• Despite a request for information by the Special Representative of the UN Secretary-General for Human Rights Defenders, there was no news of an investigation into allegations of ill-treatment made by Ojiayo Samson and Mithika Mwenda, both human rights activists. The two men were beaten by police officers in July 2005 after being arrested during a demonstration and continued to face criminal charges.
• There was still no investigation into the deaths of Paul Limera, aged 14, Hillary Ochieng, aged 17, Vincent Otieno, aged 15, George Ogada and Paul Mwela, who were shot by police officers during a demonstration in 2005.
In October the Justice Minister, Martha Karua, announced the creation of a new body to receive public complaints about police excesses and hold the police accountable.
• A group of former Mau Mau insurgents launched a suit against the UK government in October, seeking compensation for human rights abuses including rape, beatings and other torture committed during the rebellion for independence in the 1950s. According to the Kenya Human Rights Commission, tens of thousands of people were tortured by the British authorities at the time.
Violence against women and girls
Women continued to face widespread violence, and violence against girls reportedly increased. Most sexual violence against girls was reportedly committed by family members or close family friends.
• In March, 10 schoolgirls were raped during a demonstration in the town of Nyeri. Five local boys were later arrested, but no prosecution was reported.
The government passed the Sexual Offences Act 2006 in May. The new act imposed minimum sentences for different crimes; defined rape, defilement and other sexual offences; and proscribed the use of previous sexual experience or conduct as evidence against the victim. However, the act did not recognize marital rape, provided a restrictive definition of rape and did not criminalize forced female genital mutilation.
Tens of thousands of residents were forcibly evicted from forest areas and informal settlements. Evictions were characterized by violence, the destruction of houses and property, and inadequate resettlement and compensation provisions. Notice was sometimes, but not always, given.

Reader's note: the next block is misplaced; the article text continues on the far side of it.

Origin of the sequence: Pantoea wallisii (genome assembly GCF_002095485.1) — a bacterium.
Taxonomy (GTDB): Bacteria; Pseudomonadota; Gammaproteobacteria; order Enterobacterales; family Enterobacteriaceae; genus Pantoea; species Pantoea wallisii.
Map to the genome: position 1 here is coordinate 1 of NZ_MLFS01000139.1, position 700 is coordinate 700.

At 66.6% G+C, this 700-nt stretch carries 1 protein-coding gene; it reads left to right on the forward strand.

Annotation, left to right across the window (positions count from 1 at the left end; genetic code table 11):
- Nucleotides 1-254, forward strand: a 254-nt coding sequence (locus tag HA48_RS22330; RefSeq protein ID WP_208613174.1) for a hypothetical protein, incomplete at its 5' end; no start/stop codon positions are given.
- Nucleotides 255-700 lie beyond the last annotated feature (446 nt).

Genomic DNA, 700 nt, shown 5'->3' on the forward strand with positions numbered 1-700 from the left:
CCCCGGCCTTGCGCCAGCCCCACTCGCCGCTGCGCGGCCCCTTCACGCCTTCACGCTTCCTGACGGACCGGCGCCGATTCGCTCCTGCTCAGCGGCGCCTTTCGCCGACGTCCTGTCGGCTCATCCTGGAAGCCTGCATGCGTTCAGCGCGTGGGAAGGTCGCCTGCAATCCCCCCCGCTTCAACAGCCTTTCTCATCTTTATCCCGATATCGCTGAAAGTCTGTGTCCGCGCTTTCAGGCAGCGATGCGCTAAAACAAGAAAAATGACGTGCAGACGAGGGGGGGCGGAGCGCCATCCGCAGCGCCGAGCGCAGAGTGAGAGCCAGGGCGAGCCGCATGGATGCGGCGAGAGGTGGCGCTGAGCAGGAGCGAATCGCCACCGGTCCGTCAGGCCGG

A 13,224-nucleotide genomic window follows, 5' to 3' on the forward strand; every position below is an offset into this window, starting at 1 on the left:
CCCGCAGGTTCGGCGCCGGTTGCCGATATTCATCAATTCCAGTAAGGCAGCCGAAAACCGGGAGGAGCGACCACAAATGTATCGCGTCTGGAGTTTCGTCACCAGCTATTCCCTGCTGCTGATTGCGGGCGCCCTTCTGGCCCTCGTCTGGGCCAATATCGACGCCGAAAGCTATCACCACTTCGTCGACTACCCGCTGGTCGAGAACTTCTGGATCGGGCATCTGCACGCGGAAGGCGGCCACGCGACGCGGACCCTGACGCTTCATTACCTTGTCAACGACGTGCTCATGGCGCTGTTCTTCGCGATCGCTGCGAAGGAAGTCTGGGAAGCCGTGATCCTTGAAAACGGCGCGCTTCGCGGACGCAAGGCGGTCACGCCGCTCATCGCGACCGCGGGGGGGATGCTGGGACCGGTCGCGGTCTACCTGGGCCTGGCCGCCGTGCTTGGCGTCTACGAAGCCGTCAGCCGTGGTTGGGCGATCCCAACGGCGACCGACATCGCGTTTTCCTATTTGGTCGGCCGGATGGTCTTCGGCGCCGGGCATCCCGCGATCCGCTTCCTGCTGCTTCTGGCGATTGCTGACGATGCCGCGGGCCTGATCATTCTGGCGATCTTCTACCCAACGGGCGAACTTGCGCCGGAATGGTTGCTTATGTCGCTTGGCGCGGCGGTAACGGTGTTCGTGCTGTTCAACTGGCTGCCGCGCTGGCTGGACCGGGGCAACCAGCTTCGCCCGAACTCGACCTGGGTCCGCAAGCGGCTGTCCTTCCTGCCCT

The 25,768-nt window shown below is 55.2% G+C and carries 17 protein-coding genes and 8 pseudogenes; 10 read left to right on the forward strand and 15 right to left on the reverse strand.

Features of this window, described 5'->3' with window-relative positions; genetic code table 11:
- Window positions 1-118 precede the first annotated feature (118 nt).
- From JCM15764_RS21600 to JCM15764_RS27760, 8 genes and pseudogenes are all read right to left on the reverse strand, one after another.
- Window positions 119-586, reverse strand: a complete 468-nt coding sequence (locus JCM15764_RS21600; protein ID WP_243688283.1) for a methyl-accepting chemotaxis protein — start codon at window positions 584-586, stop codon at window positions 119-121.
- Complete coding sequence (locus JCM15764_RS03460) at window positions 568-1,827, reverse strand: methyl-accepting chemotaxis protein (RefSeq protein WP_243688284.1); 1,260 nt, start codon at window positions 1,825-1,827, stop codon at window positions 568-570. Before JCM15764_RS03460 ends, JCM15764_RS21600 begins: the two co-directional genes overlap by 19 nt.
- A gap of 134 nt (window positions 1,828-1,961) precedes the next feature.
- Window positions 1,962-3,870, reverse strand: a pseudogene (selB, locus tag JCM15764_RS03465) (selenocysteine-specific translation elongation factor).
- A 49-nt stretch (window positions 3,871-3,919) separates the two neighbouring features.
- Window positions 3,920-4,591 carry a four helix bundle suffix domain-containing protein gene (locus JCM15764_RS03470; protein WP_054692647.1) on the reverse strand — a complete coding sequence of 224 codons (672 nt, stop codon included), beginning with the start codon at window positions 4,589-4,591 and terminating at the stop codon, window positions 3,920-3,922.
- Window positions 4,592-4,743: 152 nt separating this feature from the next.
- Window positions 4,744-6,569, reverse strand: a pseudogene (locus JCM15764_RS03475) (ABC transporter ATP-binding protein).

The government pledged to develop national guidelines on evictions, and in May set up an inter-ministerial task force to finalize them, but no draft had been issued by the end of the year.
• In March, 3,000 families were evicted from Kipkurere Forest in the Rift Valley. Settlements were burned, and property and food stocks destroyed.
• In June, 8,000 people were evicted from Emborut Forest, in the Rift Valley. Houses, schools and churches were burned down.
• More than 600 families were left without shelter after Komora slum in Nairobi was destroyed in September to make way for a private development. Residents complained that they had nowhere to go, that they had been given only 10 minutes to clear their homes, and that the iron sheets they had used for their dwellings were destroyed.
Protection of refugees and asylum-seekers
Tens of thousands of new Somali refugees crossed the border into Kenya, joining the 160,000 refugees - mostly from Somalia - already living in camps around the town of Dadaab in the east of the country. By late October, an estimated 34,000 had arrived, fleeing increased violence in southern and central Somalia.
At Kakuma camp, near the Sudanese border, there were reports of rising tensions between refugees and members of the local Turkana ethnic group. Four people were killed in clashes and attacks on the camp in August. Refugees who had been repatriated to southern Sudan returned to Kakuma camp in May, reportedly because of insecurity in southern Sudan.
Kenya, Rwanda and UNHCR, the UN refugee agency, signed an agreement in March on the voluntary return of about 3,000 Rwandan refugees.
Despite the government's commitment to abolishing the death penalty, expressed to the UN Commission on Human Rights in March 2005, there were no significant movements in that direction in 2006. Death sentences continued to be imposed; however, no executions have been carried out since 1986.
AI country reports/visits
• Kenya: A Joint Appeal to African Ministers on urban housing (AI Index: AFR 32/002/2006)
An AI delegation visited Kenya in September/October.